On October 12, the Supreme Court granted certiorari to Global-Tech Appliances, Inc. and Pentalpha Enterprises, Ltd. (Docket No. 10-6; July 29, 2010) to consider what state of mind must be shown by a patentee, under 35 U.S.C. §271(b), to establish that a defendant induced infringement of a patent. That section simply states: “Whoever actively induces infringement of a patent shall be liable as an infringer.” 35 U.S.C. §271(b).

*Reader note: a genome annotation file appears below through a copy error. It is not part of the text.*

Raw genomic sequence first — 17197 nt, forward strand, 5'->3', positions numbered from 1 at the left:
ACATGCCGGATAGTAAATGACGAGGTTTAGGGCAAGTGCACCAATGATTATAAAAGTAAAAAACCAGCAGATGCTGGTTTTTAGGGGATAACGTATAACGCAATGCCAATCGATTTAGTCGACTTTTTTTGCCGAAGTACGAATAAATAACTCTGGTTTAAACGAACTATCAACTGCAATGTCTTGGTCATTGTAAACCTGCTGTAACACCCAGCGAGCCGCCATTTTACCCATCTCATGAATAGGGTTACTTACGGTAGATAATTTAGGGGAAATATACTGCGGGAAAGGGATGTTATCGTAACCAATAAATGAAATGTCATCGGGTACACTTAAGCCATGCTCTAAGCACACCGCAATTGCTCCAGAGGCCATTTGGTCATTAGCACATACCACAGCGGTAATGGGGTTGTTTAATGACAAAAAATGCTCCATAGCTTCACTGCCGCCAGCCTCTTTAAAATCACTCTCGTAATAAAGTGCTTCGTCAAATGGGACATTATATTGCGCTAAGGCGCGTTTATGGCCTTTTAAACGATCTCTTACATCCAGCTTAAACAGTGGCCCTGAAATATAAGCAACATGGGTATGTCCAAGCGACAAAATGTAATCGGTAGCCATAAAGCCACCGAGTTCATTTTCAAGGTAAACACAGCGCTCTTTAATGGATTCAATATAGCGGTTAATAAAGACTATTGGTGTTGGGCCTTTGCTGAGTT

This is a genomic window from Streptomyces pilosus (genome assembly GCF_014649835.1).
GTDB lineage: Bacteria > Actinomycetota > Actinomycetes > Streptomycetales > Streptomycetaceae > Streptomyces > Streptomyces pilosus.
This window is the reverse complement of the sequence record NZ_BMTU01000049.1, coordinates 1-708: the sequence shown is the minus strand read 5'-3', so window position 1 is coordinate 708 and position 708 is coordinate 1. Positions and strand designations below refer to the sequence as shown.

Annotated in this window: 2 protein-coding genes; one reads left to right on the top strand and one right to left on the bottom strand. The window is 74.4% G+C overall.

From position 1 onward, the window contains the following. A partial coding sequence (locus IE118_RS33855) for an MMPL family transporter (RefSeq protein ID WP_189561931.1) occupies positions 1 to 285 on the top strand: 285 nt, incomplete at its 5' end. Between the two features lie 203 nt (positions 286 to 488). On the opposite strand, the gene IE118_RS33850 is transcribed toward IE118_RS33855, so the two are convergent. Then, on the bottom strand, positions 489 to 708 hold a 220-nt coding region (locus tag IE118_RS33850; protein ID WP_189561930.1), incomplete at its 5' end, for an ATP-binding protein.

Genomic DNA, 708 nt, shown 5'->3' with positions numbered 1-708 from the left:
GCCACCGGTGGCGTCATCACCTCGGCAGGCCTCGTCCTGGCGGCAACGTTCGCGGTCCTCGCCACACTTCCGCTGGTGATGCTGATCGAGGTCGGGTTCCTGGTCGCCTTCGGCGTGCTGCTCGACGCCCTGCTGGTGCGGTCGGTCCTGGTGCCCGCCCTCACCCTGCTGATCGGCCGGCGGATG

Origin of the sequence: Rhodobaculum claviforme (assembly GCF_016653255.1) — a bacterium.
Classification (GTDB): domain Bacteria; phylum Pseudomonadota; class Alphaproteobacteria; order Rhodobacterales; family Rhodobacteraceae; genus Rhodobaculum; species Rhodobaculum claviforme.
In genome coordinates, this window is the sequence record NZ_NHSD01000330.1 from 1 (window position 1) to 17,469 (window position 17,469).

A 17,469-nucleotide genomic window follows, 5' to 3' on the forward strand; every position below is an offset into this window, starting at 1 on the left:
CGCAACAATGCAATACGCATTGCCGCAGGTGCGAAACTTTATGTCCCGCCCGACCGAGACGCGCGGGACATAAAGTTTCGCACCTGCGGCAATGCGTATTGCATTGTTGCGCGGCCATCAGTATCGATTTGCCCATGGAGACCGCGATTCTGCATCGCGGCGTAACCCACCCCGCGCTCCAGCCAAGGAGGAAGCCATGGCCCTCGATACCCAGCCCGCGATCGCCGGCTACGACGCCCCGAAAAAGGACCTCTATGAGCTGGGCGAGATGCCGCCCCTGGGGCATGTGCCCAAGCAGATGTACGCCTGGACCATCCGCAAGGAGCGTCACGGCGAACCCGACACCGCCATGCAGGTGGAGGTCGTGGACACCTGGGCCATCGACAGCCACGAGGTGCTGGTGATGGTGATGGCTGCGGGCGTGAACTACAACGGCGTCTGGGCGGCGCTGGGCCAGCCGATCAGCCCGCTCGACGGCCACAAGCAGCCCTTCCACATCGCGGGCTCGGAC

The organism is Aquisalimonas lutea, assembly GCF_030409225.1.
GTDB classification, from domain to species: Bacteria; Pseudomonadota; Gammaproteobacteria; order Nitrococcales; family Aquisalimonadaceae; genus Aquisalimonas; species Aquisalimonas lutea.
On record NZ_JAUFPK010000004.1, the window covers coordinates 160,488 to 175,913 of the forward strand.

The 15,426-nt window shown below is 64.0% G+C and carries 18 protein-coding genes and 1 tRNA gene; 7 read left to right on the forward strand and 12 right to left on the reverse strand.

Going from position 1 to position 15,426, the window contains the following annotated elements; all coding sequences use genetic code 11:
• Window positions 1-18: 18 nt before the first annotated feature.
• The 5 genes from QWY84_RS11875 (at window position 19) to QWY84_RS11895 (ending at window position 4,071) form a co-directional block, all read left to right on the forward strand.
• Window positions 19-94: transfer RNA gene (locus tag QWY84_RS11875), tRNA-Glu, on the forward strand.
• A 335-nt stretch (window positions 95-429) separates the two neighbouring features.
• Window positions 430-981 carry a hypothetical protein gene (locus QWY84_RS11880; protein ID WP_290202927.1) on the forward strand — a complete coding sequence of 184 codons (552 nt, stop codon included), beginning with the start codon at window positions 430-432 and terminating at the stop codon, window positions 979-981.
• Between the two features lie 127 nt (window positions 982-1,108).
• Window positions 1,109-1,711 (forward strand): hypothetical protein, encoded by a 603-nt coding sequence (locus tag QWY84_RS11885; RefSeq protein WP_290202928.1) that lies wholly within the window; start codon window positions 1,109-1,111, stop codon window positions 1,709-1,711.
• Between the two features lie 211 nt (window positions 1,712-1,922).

The Supreme Court’s answer may have significant economic consequences, especially for foreign companies importing goods into the United States, because the statutory provision addresses indirect, rather than direct liability. Actions taken exclusively abroad could create liability for such companies, who must now contemplate the costs of complying with the to-be-announced Supreme Court standard. The standard will also affect whether officers and directors of a corporation would be held personally liable for indirect infringement. Such additional costs will undoubtedly be passed on to consumers and, given the scale of foreign trade in the U.S., these costs may have a large impact on the economy as a whole. [More]